By Paul Nicholson
September 9 – African football has been plunged into more commercial turmoil and intrigue after the Confederation of African Football (CAF) issued a letter on September 1 cancelling, with immediate effect, a $415 million broadcast contract with beIN Sports that has four years still to run.
beIN Media Group CEO Yousef Al-Obaidly has responded by writing to all members of CAF’s executive committee saying that it does not accept the contract termination and that it will challenge the cancellation legally and attempt to overturn it.
While football’s commercial revenues have been booming worldwide, CAF’s are in a disastrous state, a situation exacerbated by the termination in 2019 of a $1 billion+ contract with Lagardere. Since then CAF – under the control of FIFA’s commercial team – has failed to replace those revenues or partnerships and has even had to pay Lagardere $50 million in damages.
Since 2009 beIN Sports invested more than $500 million in CAF rights and is the exclusive broadcaster of national team and club competitions in 23 countries in Middle East and North Africa (MENA) as well as in France, USA and Asia Pacific.
The broadcaster has spent the past two years attempting to renegotiate various issues in its current contract, including sending over 10 formal letters to CAF. CAF has demanded payment according to the contract.
beIN’s issues include COVID rebates that have become standard by all rights-owners due to cancelled and disrupted events, as well as the last moving of AFCON 2021 and 2023 which beIN argues materially effects the contract. beIn says CAF has refused to engage with the broadcaster meaningfully and as a partner.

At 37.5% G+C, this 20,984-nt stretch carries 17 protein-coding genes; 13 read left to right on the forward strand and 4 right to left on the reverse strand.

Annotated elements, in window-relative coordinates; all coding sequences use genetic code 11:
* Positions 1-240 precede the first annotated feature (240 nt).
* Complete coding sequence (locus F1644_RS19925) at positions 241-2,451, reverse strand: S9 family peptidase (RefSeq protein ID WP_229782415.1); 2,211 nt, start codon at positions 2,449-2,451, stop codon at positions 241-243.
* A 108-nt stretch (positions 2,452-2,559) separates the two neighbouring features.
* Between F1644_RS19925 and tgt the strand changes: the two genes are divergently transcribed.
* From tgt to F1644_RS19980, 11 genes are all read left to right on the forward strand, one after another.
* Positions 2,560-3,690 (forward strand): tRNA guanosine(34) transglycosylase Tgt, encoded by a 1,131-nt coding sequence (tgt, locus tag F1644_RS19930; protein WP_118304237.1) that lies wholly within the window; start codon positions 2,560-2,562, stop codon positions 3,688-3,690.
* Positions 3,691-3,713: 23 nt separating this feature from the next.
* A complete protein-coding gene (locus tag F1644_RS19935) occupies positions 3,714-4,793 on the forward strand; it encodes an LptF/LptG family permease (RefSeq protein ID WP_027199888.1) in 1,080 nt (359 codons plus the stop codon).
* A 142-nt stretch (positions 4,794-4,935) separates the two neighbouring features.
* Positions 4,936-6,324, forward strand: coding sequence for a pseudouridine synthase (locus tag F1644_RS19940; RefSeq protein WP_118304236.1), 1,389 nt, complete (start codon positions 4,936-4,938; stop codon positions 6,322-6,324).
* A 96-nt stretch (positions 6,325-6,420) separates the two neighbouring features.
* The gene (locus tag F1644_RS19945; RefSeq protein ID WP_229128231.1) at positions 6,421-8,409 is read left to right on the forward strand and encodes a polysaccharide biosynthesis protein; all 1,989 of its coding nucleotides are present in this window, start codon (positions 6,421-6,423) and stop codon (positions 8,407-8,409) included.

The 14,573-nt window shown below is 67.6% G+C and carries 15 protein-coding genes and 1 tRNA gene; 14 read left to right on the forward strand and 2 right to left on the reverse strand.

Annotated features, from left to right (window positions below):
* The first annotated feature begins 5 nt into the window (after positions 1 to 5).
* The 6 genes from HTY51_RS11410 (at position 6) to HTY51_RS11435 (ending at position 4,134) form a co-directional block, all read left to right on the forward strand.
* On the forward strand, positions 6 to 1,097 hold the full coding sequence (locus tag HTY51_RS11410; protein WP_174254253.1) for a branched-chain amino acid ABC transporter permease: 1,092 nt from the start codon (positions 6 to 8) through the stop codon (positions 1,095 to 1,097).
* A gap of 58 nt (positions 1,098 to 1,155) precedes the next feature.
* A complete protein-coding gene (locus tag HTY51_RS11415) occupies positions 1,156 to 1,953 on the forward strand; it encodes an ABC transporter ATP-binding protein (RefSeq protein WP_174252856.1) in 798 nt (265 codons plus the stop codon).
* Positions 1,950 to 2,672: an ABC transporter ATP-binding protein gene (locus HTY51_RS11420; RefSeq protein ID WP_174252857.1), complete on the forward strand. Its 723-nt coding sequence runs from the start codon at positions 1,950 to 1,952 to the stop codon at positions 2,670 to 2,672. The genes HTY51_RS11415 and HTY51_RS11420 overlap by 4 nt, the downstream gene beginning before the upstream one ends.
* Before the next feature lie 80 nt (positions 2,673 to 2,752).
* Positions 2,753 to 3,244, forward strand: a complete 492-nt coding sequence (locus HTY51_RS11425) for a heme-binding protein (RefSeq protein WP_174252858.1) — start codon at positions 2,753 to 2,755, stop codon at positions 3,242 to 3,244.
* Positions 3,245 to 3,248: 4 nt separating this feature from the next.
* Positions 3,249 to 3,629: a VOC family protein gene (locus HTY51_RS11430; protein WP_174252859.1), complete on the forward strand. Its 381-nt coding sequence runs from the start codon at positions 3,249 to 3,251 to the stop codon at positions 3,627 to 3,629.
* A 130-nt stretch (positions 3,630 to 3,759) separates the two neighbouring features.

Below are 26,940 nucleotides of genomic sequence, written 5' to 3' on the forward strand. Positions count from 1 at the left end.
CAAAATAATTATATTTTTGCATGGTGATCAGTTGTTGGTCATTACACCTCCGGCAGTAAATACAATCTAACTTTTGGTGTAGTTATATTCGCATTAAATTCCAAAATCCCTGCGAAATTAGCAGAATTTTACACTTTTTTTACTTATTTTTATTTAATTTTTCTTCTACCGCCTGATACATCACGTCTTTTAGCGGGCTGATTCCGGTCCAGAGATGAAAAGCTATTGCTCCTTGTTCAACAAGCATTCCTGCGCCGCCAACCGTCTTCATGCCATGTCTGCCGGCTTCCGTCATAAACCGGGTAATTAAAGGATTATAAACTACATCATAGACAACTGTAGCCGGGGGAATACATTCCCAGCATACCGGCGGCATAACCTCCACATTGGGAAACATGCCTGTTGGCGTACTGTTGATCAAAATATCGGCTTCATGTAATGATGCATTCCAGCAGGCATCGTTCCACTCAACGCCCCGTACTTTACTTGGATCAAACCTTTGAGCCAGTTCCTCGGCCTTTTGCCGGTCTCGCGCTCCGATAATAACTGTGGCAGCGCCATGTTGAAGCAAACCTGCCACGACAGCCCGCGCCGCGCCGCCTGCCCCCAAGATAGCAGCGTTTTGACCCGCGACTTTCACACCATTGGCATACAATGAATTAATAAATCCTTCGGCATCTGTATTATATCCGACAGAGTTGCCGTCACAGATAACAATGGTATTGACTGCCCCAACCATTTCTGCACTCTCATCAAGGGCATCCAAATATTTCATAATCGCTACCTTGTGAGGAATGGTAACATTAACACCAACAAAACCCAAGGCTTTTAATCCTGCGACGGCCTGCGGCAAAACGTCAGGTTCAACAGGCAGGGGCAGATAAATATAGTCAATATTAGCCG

beIN has also been critical of CAF’s refusal to tackle out-of-control broadcast piracy across Africa.
Al-Obaidly maintains that these issues have undermined the value of CAF’s media rights. He also argues the decision,taken without consultation, to introduce a new African Super League is also damaging to the value of CAF’s existing rights and undermines the exclusivity over CAF competitions granted in the contract.
No reason has been forally given for the cancellation of the contract by CAF though it is likely to be over the non-payment and a belief they have new broadcasters ready to step in to pick up the rights.
However, it is a game of extreme brinkmanship by CAF who under their FIFA masters (really the shot callers in anything Arican) have exhibited a shockingly poor track record with building their commercial partnerships in Africa.
In his letter to CAF’s executive committee members Al-Obaidly says they will “robustly defend our legal position”. He also said that they are still open to discussion to resolve the issues and deliver “our long-term financial commitment to African footballthrough to the end of our intended contractual term”.
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